Everyone makes mistakes. Unfortunately for some Californians, these mistakes may involve the police. A previous DUI conviction, however, can make a second drunk driving charge seem less like a mistake and more like a concerning pattern to the state government.
Regardless of whether you agree with California's policy, drivers need to know that the penalties for a second, third or fourth conviction are more serious than a first-time offense. Most states believe that if a driver doesn't learn their lesson the first time around, harsher punishments might get their attention.
To have a prior DUI conviction in California, a driver would need to have received a drunk driving conviction within the past ten years. Charges that were defeated or dismissed in court do not count as a prior conviction.
Most cases of repeat drunk driving offenses lead to longer jail time, higher fines and further penalties. Offenders can also lose their driving privileges for an entire year. As with the first DUI, an offender must complete a special training program and register for SS-R2, which is a high-risk driver insurance policy. Those who hold a CDL (commercial driver's license) could lose their ability to operate commercial vehicles in the state forever.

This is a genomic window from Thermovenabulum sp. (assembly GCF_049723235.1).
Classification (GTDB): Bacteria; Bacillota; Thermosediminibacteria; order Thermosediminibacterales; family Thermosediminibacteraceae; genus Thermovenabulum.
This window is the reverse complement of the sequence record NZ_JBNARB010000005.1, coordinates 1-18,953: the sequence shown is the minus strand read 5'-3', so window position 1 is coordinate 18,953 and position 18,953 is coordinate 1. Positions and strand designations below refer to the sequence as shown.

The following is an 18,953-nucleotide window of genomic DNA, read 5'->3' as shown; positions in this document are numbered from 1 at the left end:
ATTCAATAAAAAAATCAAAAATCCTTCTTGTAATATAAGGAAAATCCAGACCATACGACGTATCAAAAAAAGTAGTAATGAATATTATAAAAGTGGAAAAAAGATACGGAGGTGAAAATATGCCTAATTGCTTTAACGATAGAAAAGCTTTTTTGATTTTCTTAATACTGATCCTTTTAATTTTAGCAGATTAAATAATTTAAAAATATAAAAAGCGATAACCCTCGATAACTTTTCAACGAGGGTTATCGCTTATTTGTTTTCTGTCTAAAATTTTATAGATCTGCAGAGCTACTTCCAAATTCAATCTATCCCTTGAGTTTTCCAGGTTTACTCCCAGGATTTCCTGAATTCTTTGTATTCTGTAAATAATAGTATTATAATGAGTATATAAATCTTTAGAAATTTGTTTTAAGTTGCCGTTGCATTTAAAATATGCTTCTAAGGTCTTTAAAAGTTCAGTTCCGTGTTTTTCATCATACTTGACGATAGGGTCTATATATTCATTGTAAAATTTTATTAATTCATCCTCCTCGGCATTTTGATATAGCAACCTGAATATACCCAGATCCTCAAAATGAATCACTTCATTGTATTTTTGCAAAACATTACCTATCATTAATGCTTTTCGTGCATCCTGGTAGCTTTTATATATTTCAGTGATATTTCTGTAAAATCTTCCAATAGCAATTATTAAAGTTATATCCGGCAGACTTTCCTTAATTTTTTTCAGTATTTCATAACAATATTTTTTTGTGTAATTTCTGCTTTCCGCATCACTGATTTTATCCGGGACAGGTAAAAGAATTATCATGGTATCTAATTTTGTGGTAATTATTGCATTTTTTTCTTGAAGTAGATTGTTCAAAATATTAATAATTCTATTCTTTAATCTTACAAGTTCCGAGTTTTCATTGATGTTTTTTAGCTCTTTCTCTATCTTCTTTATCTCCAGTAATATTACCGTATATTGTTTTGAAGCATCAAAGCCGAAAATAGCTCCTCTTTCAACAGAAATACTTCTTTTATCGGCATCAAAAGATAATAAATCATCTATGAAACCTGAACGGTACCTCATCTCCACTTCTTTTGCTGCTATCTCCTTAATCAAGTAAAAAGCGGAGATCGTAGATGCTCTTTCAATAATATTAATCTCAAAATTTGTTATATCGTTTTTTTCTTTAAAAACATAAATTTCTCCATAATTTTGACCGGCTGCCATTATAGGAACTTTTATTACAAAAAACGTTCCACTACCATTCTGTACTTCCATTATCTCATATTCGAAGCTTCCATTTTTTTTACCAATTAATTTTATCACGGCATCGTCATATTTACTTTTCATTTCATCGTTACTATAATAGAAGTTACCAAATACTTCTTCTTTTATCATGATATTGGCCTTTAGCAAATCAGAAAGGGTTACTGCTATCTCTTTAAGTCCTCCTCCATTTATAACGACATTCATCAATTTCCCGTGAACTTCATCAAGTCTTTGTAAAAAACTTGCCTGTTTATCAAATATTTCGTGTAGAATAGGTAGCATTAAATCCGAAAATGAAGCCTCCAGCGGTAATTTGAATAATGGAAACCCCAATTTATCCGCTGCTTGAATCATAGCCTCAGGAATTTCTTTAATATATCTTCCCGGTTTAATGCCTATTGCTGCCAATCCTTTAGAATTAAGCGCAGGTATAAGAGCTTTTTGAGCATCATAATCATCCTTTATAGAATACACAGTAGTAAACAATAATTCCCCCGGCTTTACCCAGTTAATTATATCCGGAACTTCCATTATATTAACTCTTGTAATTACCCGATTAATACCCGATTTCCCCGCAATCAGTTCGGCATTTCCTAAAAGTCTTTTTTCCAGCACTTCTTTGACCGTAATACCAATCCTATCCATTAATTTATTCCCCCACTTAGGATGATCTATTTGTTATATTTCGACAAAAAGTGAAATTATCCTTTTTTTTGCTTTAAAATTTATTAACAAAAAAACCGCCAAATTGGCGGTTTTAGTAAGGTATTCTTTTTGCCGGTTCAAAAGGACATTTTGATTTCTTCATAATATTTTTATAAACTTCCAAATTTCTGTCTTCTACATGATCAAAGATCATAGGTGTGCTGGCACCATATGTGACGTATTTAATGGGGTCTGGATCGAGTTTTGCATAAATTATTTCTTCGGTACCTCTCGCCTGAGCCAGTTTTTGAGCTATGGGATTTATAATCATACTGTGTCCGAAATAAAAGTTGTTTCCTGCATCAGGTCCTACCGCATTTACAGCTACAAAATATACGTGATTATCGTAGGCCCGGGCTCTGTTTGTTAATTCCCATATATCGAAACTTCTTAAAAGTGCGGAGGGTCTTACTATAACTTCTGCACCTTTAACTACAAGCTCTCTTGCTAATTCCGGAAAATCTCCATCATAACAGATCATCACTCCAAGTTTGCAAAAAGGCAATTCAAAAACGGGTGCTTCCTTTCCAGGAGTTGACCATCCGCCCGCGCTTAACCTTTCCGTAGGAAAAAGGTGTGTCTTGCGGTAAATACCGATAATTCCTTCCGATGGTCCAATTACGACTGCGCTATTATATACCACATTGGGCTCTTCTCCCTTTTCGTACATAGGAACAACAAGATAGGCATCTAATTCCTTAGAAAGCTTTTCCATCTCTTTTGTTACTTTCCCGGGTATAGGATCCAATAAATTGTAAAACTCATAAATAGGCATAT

Of course, the penalties would likely be more severe if significant damage or injury occurred due to a driver's intoxication. If police stop a driver for merely swerving, a resulting DUI conviction might lead to less harsh punishment in comparison. The consequences of a second DUI are still far from lenient, however.
With each subsequent DUI, the penalties become more serious, expensive and prohibitive. For this reason, California drivers need to meet these high stakes with even higher legal defense. A prior DUI may affect penalties for a second DUI, but it's important to remember that the two cases are separate. Losing a past case doesn't mean a driver will lose the next one.